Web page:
Differentiated Regulation:the case of charities

Cordery, Carolyn J., Sim, Dalice and van Zijl, Tony (2017). Differentiated Regulation:the case of charities. Accounting and Finance, 57 (1), pp. 131-164.

Abstract

The increasing number and influence of charities in the economy, evidence of mismanagement and the need for information for policymaking are all reasons for establishing charity regulators. Public interest and public choice theories explain charity regulation which aims to increase public trust and confidence in charities (and thus increase voluntarism and philanthropy) and to limit tax benefits to specific organisations and donors. Nevertheless, regulation is resource intensive, and growing pressure on government budgets requires efficiencies to be found. This study proposes regulation differentiated according to charities' main resource providers, to reduce costs and focus regulatory effort, and provides a feasible segmentation.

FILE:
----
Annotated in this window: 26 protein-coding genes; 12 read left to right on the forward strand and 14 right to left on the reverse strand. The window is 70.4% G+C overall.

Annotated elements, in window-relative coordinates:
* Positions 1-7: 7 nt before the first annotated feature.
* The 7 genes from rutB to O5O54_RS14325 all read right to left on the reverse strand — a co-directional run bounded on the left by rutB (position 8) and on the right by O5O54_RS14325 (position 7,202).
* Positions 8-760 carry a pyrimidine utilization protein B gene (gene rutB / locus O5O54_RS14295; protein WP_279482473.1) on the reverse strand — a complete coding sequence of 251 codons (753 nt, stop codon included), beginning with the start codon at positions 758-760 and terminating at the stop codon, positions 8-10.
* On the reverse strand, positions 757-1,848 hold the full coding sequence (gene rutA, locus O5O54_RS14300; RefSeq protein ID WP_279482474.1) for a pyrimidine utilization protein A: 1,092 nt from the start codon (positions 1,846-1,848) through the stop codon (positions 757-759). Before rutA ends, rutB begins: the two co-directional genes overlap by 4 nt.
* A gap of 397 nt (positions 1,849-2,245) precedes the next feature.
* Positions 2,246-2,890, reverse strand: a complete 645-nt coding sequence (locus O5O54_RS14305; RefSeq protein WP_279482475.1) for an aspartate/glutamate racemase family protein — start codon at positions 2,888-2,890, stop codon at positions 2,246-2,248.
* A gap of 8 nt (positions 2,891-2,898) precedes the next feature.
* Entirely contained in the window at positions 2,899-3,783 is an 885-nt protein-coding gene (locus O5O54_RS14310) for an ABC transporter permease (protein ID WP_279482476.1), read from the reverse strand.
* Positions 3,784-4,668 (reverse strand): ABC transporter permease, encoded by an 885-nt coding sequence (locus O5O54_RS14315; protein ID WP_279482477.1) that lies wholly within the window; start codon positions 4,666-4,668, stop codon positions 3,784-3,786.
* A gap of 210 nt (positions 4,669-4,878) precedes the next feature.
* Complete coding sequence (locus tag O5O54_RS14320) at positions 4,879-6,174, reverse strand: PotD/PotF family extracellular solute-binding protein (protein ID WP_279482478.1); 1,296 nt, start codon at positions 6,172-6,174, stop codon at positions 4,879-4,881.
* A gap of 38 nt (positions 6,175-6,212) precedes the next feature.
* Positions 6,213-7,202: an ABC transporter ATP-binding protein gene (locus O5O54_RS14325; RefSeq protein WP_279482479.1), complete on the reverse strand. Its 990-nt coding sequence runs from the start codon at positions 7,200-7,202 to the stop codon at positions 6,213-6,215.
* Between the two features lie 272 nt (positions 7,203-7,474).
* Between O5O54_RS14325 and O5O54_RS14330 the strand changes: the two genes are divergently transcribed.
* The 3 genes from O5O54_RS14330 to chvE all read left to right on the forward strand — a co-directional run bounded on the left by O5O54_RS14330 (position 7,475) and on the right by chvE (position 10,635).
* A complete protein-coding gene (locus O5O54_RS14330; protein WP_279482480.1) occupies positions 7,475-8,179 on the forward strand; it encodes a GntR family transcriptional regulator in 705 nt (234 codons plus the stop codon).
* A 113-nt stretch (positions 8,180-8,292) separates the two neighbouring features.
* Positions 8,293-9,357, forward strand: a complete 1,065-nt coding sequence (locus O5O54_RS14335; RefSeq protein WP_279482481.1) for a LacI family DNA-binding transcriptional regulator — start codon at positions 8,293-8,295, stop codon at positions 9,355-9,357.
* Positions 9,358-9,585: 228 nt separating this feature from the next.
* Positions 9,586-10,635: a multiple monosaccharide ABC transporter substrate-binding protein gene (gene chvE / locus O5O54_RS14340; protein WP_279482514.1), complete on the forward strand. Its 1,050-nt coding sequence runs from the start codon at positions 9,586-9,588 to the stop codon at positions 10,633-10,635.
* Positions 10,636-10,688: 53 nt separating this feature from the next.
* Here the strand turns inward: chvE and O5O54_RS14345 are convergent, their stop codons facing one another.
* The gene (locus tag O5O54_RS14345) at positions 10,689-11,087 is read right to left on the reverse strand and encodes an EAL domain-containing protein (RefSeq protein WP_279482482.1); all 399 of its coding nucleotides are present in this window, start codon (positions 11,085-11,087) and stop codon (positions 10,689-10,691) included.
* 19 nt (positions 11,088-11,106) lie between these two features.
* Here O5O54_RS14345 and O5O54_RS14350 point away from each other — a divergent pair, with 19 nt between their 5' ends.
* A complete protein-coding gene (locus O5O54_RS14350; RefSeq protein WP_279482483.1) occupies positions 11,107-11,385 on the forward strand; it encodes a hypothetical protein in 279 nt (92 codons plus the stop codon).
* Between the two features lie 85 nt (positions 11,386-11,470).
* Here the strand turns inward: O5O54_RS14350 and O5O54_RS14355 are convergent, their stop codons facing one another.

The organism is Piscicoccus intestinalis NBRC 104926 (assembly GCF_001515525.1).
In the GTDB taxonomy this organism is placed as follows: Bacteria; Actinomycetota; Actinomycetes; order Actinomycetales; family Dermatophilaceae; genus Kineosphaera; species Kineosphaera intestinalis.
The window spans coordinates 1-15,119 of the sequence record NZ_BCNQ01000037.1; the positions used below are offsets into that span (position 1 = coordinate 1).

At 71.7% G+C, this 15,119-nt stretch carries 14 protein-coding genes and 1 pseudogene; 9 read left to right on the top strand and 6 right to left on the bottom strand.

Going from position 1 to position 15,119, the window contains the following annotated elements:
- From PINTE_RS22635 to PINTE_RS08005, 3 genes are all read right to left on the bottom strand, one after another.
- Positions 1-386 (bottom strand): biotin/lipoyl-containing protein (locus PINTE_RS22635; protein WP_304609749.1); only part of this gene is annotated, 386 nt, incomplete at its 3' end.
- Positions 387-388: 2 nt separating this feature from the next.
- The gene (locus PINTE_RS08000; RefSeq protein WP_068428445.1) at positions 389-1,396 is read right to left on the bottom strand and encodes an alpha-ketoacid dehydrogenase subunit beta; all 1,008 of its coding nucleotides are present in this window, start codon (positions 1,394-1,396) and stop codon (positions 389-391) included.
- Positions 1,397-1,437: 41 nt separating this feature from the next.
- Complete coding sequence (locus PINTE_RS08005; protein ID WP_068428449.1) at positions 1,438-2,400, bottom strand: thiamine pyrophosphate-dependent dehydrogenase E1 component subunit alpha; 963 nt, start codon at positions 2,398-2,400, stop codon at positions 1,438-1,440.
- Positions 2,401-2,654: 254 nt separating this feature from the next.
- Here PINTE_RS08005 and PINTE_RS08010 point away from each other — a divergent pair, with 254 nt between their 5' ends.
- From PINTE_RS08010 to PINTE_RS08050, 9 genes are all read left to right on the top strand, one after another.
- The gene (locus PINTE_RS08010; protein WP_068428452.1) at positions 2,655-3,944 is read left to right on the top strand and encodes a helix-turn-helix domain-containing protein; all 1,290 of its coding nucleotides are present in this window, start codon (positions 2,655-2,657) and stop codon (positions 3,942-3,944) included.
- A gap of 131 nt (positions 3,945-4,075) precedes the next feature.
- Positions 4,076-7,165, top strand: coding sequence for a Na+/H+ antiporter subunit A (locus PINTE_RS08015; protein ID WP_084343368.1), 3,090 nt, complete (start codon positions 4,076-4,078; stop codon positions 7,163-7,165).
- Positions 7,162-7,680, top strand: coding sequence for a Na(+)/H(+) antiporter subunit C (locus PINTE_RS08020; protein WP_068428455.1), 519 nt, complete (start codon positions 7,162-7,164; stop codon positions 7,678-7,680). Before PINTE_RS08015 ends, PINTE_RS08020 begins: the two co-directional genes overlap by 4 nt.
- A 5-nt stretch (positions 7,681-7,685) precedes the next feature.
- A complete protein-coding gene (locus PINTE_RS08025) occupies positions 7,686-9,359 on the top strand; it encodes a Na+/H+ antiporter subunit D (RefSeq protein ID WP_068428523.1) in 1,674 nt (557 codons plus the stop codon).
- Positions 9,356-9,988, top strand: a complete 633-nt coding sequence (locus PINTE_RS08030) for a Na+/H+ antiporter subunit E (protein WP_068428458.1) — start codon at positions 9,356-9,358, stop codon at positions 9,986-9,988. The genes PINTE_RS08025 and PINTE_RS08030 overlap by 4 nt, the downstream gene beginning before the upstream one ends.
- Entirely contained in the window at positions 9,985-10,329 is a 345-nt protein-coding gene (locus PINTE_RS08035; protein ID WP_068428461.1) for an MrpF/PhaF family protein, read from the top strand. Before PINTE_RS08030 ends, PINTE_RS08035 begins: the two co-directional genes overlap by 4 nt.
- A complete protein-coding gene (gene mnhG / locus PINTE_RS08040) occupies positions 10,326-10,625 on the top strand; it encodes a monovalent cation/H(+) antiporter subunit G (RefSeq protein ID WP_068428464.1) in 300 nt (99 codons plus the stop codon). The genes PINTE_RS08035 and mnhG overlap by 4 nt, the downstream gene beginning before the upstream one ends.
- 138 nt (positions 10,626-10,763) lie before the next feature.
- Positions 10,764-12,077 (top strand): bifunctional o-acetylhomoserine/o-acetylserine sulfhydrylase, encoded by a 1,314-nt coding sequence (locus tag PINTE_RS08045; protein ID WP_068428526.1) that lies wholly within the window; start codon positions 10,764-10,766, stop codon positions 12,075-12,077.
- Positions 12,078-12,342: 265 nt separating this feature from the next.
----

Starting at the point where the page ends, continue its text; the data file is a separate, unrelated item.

Publication DOI: https://doi.org/10.1111/acfi.12131
Divisions: Aston Business School > Accounting
Additional Information: Copyright © 2017 by John Wiley & Sons. This is the peer reviewed version of the following article: Differentiated Regulation: the case of charities Cordery, C. J., Sim, D. & van Zijl, T. 1 Mar 2017 In : Accounting and Finance. 57, 1, p. 131-164 10.1111/acfi.12131], which has been published in final form at [http://doi.org/10.1111/acfi.12131]. This article may be used for non-commercial purposes in accordance with Wiley Terms and Conditions for Self-Archiving.
Uncontrolled Keywords: Charity regulation; ,Regulation efficiency,Differentiated regulation; Non-profit organisations;
Published Date: 2017-03-01
Authors: Cordery, Carolyn J. ( 0000-0001-9511-7671)
Sim, Dalice
van Zijl, Tony

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